A Capital folly in the making
By Sam Rajappa
Chandrababu Naidu, Chief Minister of Andhra Pradesh, is obsessed with the idea of building a “world class city” as capital of the bifurcated state and has chosen the Vijayawada-Guntur-Tenali-Mangalagiri belt, generally known as the VGTM area, to locate it.
The size of the VGTM area is 7,060 square kilometres, almost twice the size of Goa. According to Venkaiah Naidu, Union Minister, the prevailing land price in the VGTM area is already as high as in New York City.
Chief Minister Chandrababu Naidu with RJD leader Lalu Prasad Yadav and Samajwadi Party leader Mulayam Singh Yadav (File Photo: Indian Photo Agency)
Chandrababu proposes to acquire 52,000 to 100,000 acres of this prime agricultural land for his dream city. Without waiting for the Centre to grant special status for Andhra Pradesh, he has decided to go ahead with the AP Capital Region Development Bill in the winter session of the Assembly beginning on 18 December.
Under this legislation, the Authority can acquire any movable or unmovable property by purchase, exchange, gift, lease, mortgage, negotiated settlement or by any other means permissible by law. The villages marked for the capital region have a vibrant agricultural economy of Rs. 1,000 crore a year with complete linkages from farm to market and large sections of people – land owners, share-croppers, tenant farmers, agricultural workers – deriving livelihoods.
While there is no rationale for acquiring such huge area of most diverse and prosperous agriculture land, it has unleashed a very disturbing game of real estate speculation and land sale deeds.
Singapore has been chosen as model for the new capital of Andhra Pradesh rich in agriculture. A Memorandum of Understanding has already been signed with the Singapore government for planning and development of the capital region with the approval of the External Affairs Ministry. And Japanese firms have agreed to partner construction of the mega city.
Chandrababu has asked for one lakh crore rupees from the Centre for the project. Singapore is a vertical city. The water table in the VGTM area is generally high. The Geological Survey of India has carried out a seismic micro-zonation in this area and has highlighted the problems of vulnerable soil types which may lead to severe problems of foundations and soil bearing capacities. This explains why there is hardly any high rise building in this area.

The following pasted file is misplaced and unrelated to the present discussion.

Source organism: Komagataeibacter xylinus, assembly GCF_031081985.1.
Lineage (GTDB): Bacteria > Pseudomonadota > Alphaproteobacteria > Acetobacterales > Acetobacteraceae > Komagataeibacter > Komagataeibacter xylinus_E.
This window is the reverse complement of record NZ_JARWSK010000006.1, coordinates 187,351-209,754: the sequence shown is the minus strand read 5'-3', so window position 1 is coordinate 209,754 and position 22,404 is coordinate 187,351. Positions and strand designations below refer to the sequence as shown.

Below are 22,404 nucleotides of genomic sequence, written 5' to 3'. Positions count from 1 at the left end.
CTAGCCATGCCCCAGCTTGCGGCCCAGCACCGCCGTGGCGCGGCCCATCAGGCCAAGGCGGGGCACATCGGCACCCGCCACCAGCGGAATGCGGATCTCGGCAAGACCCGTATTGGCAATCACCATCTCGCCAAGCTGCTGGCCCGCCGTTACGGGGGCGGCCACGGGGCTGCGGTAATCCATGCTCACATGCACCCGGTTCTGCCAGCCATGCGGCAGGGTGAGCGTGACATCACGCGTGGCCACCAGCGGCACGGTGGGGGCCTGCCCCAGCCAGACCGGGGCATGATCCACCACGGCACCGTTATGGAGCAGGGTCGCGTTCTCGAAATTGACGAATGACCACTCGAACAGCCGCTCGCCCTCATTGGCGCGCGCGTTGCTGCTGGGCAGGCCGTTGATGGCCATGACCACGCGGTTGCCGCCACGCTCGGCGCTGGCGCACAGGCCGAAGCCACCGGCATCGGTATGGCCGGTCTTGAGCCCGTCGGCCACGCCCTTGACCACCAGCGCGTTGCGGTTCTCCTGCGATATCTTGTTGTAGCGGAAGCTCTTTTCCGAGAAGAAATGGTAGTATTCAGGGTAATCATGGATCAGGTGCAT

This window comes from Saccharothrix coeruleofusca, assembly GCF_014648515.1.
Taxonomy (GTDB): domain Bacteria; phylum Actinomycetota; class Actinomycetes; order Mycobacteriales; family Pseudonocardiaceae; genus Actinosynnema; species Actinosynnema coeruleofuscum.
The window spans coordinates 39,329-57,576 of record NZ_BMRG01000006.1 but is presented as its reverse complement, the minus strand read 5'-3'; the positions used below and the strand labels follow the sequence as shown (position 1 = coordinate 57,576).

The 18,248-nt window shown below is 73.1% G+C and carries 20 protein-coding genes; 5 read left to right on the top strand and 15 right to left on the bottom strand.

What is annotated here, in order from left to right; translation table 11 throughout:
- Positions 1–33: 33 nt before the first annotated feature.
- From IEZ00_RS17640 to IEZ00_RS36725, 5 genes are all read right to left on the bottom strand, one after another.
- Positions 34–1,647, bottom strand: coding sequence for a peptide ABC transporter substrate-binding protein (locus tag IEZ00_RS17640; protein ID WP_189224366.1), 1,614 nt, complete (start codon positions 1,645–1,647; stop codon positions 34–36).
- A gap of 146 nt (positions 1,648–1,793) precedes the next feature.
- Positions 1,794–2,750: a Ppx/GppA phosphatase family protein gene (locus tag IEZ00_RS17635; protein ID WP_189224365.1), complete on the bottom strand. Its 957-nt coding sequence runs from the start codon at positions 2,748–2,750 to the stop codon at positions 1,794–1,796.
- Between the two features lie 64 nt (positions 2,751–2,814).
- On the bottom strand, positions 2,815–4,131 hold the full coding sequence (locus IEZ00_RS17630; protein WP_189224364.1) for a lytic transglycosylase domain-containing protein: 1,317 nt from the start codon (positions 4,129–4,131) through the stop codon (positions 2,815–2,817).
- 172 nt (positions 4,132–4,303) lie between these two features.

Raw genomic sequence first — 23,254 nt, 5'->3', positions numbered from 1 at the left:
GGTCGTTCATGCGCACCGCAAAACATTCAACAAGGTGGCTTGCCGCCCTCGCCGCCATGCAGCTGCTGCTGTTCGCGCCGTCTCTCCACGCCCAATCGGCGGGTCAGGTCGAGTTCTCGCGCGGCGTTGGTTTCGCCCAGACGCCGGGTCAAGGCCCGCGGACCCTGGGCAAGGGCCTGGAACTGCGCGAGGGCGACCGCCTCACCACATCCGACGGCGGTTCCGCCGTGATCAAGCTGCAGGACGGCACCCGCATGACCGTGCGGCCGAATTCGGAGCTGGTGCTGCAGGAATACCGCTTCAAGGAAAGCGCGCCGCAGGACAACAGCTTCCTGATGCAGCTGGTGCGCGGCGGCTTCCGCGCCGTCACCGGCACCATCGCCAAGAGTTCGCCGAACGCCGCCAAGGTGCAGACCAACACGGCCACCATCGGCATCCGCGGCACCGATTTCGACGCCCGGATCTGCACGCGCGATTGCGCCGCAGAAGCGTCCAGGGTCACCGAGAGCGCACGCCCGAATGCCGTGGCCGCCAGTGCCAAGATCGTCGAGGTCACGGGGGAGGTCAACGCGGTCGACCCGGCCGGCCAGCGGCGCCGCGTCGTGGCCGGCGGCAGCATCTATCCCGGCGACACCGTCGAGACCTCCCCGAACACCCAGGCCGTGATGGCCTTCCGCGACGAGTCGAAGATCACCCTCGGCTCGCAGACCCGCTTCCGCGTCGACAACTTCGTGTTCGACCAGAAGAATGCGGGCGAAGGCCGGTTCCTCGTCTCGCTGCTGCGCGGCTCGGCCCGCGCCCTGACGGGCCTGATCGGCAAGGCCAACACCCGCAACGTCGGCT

Everyone in the VGTM area is talking about land-pooling but none has any clear idea about the terms on which land will be acquired and what benefits will accrue. Ruling Telugu Desam leaders have been telling the farmers that land-pooling plan is final. If any farmer does not agree to pooling, his land will either be acquired compulsorily or declared as ‘green belt’ after which he will not be able to develop the land or sell it.
There has been a sudden boom in land price. Last month alone witnessed 3,500 acres of land in the region changing hands. There is no legal basis for land-pooling so far. The Land Acquisition Act, 2013, is the only law available to the government. This Act can be used only for public purpose. Commercial land development or city development is not considered public purpose. Even for public purpose, acquisition of irrigated, multi-crop land is prohibited except under exceptional circumstances where there is no alternative.
A fact-finding committee on the AP capital issue set up by the National Alliance of People’s Movements and headed by MG Devasahayam, former Administrator-cum-Estate Officer of Chandigarh Capital Project, after an extensive tour of the VGTM area and interacting with the affected people, found the AP government has not even done the most basic requirement of preparing a feasibility report.
He said that experience of Chandigarh showed that it took 60 years for the population to touch a million. Farmers who are being enticed with 1,000 square yard plots of developed land should realise that the development of urban area and growth in population will take decades and the land rates being projected by the government for the developed plots at several crore is unlikely to be realised.